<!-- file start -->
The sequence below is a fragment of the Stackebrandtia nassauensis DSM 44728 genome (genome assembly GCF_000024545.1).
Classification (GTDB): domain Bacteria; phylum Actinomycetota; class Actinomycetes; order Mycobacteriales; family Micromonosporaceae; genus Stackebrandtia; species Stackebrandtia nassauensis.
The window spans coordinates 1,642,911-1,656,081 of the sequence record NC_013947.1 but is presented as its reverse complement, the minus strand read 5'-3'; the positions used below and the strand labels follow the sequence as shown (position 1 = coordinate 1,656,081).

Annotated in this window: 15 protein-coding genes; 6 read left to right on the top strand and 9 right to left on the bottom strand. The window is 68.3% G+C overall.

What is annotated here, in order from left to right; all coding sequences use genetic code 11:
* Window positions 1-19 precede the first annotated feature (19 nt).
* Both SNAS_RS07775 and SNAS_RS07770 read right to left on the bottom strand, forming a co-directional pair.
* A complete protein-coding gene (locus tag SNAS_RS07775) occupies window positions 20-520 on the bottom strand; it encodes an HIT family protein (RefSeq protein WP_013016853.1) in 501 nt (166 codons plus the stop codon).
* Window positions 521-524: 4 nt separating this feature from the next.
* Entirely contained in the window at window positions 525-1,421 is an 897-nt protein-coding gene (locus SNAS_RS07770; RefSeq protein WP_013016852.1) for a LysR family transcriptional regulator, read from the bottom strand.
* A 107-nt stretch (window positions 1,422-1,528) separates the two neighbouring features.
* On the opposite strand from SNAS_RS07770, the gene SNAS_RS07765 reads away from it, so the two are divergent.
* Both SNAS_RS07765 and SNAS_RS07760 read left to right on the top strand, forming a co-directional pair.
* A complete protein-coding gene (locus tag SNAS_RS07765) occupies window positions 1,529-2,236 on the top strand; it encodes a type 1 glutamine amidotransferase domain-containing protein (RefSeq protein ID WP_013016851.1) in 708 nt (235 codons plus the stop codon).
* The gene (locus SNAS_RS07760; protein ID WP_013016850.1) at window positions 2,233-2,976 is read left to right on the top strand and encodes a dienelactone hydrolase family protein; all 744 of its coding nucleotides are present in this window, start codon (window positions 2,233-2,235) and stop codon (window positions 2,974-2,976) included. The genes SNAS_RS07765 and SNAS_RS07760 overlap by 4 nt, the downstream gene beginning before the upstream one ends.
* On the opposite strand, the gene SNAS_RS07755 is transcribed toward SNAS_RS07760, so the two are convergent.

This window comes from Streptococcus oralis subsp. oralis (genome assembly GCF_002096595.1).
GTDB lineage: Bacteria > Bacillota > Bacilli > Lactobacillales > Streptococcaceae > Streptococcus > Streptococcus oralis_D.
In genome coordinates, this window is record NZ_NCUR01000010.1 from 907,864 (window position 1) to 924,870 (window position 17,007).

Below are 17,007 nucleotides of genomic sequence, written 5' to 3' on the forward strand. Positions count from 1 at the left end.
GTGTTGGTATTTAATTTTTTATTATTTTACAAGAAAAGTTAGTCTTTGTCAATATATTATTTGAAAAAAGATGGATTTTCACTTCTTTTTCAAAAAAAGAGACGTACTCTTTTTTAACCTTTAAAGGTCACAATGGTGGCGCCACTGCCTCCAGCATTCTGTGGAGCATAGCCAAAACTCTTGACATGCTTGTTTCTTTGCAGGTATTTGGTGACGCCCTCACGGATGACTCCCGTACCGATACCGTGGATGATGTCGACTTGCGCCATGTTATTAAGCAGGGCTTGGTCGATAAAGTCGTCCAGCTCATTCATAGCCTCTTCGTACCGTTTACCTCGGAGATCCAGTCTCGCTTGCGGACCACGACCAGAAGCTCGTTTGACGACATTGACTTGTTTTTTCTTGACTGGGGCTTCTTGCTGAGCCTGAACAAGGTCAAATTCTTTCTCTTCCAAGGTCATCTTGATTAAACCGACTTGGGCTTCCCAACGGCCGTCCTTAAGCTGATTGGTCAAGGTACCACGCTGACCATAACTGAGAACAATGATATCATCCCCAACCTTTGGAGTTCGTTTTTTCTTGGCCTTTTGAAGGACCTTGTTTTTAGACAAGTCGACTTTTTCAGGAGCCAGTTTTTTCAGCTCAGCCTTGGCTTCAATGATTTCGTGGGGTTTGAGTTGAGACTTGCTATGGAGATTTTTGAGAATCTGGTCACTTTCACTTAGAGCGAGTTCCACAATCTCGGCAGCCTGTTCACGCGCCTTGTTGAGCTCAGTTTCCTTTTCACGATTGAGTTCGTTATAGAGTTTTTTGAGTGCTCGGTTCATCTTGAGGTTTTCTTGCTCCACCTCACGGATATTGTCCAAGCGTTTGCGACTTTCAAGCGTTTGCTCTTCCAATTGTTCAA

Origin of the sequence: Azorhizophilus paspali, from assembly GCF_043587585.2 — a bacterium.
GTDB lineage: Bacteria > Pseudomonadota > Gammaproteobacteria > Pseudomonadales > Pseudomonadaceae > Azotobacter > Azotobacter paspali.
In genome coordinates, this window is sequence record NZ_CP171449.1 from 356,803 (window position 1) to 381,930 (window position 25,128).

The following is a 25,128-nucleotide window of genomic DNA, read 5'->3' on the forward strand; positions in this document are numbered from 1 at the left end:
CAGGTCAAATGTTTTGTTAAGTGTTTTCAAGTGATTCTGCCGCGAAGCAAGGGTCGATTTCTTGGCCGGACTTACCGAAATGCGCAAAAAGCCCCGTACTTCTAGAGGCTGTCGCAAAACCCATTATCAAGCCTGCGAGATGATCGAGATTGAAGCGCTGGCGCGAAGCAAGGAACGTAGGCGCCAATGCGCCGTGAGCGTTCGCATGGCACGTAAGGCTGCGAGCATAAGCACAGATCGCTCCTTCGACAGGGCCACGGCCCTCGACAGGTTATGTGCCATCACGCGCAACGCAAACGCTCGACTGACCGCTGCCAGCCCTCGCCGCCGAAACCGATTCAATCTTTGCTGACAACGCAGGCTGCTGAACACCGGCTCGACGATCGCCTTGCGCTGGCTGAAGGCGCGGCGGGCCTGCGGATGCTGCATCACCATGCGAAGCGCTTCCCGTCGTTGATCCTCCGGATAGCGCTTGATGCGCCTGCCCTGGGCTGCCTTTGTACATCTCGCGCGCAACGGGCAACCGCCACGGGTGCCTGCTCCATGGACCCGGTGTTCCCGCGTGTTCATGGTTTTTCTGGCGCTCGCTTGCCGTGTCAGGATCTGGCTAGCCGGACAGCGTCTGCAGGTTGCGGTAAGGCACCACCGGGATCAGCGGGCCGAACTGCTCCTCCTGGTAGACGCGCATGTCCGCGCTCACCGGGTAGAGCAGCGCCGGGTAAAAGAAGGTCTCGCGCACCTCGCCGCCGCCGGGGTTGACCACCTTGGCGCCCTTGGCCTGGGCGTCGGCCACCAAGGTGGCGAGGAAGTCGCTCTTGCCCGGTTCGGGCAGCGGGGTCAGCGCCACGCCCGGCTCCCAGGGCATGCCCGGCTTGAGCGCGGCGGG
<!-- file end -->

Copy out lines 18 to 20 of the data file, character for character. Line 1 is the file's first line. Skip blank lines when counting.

GTDB lineage: Bacteria > Bacillota > Bacilli > Lactobacillales > Streptococcaceae > Streptococcus > Streptococcus oralis_D.
In genome coordinates, this window is record NZ_NCUR01000010.1 from 907,864 (window position 1) to 924,870 (window position 17,007).

Below are 17,007 nucleotides of genomic sequence, written 5' to 3' on the forward strand. Positions count from 1 at the left end.